1 Kings 17 – Chapter Study
In the early days of the reign of Solomon’s son, Rehoboam, Israel broke into 2 separate nations;
Judah to the south with it’s capital at Jerusalem and continuing under the reign of the house of David.
The 10 northern tribes formed a confederacy called Israel with its capital at Samaria.
Israel was ruled by a succession of different royal dynasties.
Want to do just a quick recap of the kings we’ve seen so far.
In Judah; Rehoboam, Abijam, & Asa.
Now, before we dive in to the fascinating story of the prophet Elijah, want to set the scene in terms of world history.
The Scriptures give us scant mention of the geopolitical situation of the Middle East at this time.
But we know from the chronicles of other nations what was going on.
While Omri, Ahab’s father, is given brief attention here, he did much to restore Israel as one of the major powers in the area.
He reconquered Moab which had broken away from Israel when the nation split in 2.
He was the one who first made the city of Samaria the capital of the northern Kingdom.
Excavations there reveal a large city with intricate fortifications & a prosperous culture.
Israel’s emergence at this time under Omri was due to the alliance he forged with the Phoenicians along the western border.
That alliance was cemented by Ahab’s marriage to the daughter of the King of Tyre, Jezebel.
The Phoenicians were a seafaring trade based economy that needed secure access to the rich grain-producing lands east of them in Israel.
Israel needed the lucrative trade routes controlled by the Phoenicians, so it was a mutually beneficial relationship that enriched both kingdoms.
But as Israel’s power grew, the Syrians to the northeast saw an emerging threat to their holdings on their southern border.
An intense rivalry between Israel & Damascus ensued that lasted until a greater threat from farther north began to loom, the Assyrians, which drove Israel & Syrian into an alliance to stave off the Assyrian challenge.
Last week we wrapped it up with a look at King Ahab’s marriage to Jezebel, the daughter of the Phoenician king of Tyre & Sidon.
Jezebel was no passive woman, she was a determined promoter of pagan religion.
Before becoming king, her father Ethbaal was a priest of the fertility goddess Astarte.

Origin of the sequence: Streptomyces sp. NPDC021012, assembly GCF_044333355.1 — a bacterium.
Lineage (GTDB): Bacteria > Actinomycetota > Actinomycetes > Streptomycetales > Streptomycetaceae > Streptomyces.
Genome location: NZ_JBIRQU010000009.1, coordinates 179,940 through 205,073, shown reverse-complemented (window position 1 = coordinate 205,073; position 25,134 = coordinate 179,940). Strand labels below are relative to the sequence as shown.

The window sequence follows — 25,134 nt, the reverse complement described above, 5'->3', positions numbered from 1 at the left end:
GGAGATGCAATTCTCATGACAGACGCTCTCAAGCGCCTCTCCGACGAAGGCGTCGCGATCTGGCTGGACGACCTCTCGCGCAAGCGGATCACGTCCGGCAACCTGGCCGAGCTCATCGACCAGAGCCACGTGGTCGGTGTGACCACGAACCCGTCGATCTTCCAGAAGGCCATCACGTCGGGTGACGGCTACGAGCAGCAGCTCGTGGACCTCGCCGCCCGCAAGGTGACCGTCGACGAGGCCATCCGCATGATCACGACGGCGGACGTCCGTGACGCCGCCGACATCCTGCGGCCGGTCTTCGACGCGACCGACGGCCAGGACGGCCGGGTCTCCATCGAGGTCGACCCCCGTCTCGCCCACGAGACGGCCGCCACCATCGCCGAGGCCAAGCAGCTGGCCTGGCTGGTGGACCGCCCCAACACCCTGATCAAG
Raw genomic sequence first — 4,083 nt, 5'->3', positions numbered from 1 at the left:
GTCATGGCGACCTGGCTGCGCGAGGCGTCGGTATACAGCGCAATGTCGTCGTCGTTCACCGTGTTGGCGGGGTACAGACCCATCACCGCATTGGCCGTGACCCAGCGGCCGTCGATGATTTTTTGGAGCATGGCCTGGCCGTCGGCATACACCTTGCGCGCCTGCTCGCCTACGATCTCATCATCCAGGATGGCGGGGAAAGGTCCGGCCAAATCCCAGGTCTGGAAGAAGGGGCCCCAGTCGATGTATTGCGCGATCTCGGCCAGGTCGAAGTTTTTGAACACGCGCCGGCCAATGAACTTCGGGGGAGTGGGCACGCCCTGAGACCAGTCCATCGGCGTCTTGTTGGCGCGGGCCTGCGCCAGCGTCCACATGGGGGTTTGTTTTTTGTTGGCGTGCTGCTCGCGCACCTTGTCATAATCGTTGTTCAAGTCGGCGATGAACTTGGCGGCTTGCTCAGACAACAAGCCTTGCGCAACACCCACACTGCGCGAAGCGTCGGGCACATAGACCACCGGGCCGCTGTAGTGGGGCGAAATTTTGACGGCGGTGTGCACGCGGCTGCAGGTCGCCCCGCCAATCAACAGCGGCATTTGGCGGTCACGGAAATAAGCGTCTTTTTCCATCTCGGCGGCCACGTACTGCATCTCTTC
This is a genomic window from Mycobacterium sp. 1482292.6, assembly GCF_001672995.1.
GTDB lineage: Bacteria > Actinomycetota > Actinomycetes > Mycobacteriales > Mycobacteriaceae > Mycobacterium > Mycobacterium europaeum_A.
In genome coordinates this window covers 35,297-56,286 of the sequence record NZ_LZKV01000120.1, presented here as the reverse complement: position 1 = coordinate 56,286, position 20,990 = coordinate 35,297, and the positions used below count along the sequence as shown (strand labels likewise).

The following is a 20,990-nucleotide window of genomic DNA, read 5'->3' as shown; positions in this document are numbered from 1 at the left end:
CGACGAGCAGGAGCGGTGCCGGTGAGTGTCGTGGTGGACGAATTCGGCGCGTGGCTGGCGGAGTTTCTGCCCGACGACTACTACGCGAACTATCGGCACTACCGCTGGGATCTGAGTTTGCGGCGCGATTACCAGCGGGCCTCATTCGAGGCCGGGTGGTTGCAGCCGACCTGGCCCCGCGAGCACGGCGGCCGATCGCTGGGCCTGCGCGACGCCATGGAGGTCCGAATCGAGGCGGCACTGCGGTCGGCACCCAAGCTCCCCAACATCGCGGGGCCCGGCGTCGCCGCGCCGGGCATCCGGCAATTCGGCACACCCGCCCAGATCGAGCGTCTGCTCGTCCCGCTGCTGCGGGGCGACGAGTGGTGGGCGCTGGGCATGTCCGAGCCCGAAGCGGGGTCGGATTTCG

He assassinated the previous king Hiram whose royal dynasty had been long time allies of the house of David.
Ethbaal killed Hiram & stole the throne of Tyre & Sidon, then recommitted the Phoenicians to pagan religion.
His daughter was devoted to Baal, the god of weather & war.
Baal was a violent, capricious deity whose worship was a sadistic, brutal abomination.
Jezebel was an unabashed apologist for evil.
When her moving van pulled up to Ahab's palace in Samaria, she unloaded more than her baggage - she also unloaded her Baals; not “bales” as in piles; I mean “B—A—A—L.”
She also unloaded her idols to Asherah, Baal's female consort & the goddess of fertility.
I won’t describe the unimaginable perversions by which these gods were worshipped by the Phoenicians.
Let it suffice to say what’s considered XXXX smut & criminal by today's standards was normal fare among the Phoenicians in the worship of Baal & Asherah.
History tells us the Phoenicians had launched out from their bases at Tyre & Sidon & had colonized the shores of north Africa; the colony was called Carthage.
Years later when the Romans came into contact with Carthage, they were appalled by the horrific practices of the Phoenicians.
Listen when Romans find something sick & immoral, it HAS to be bad!
Jezebel brought all this with her & soon, what had been the practice of the Phoenicians became the practice in the cities of Israel.
Ahab & Jezebel were at the forefront of this parade of debauchery.
From her own purse Jezebel built a huge temple to Asherah in Jezreel & hired 450 priests to service the altar of Baal.
Ch. 16 ends with an example of just how far gone the moral & spiritual condition of Israel was under Ahab’s reign.
Ahab gave permission to Hiel of Bethel to rebuild Jericho, no doubt intending to use it as a fortress keeping control of the troublesome Moabites that were vassals of Israel.
When Jericho was destroyed by Israel when they entered the Promised Land 500 years before this, Joshua laid a curse on it & said whoever rebuilt it would do so at great personal expense
Joshua 6:26 • Then Joshua charged them at that time, saying, "Cursed be the man before the LORD who rises up and builds this city Jericho; he shall lay its foundation with his firstborn, and with his youngest he shall set up its gates."
Here in 1 Kings 16 is the literal fulfillment of Joshua's words.
The author tells us of the rebuilding of Jericho to give us a picture of just how spiritually corrupt the nation had become.
Archaeologists have discovered in the ruins of many sites urns containing the remains of an infant.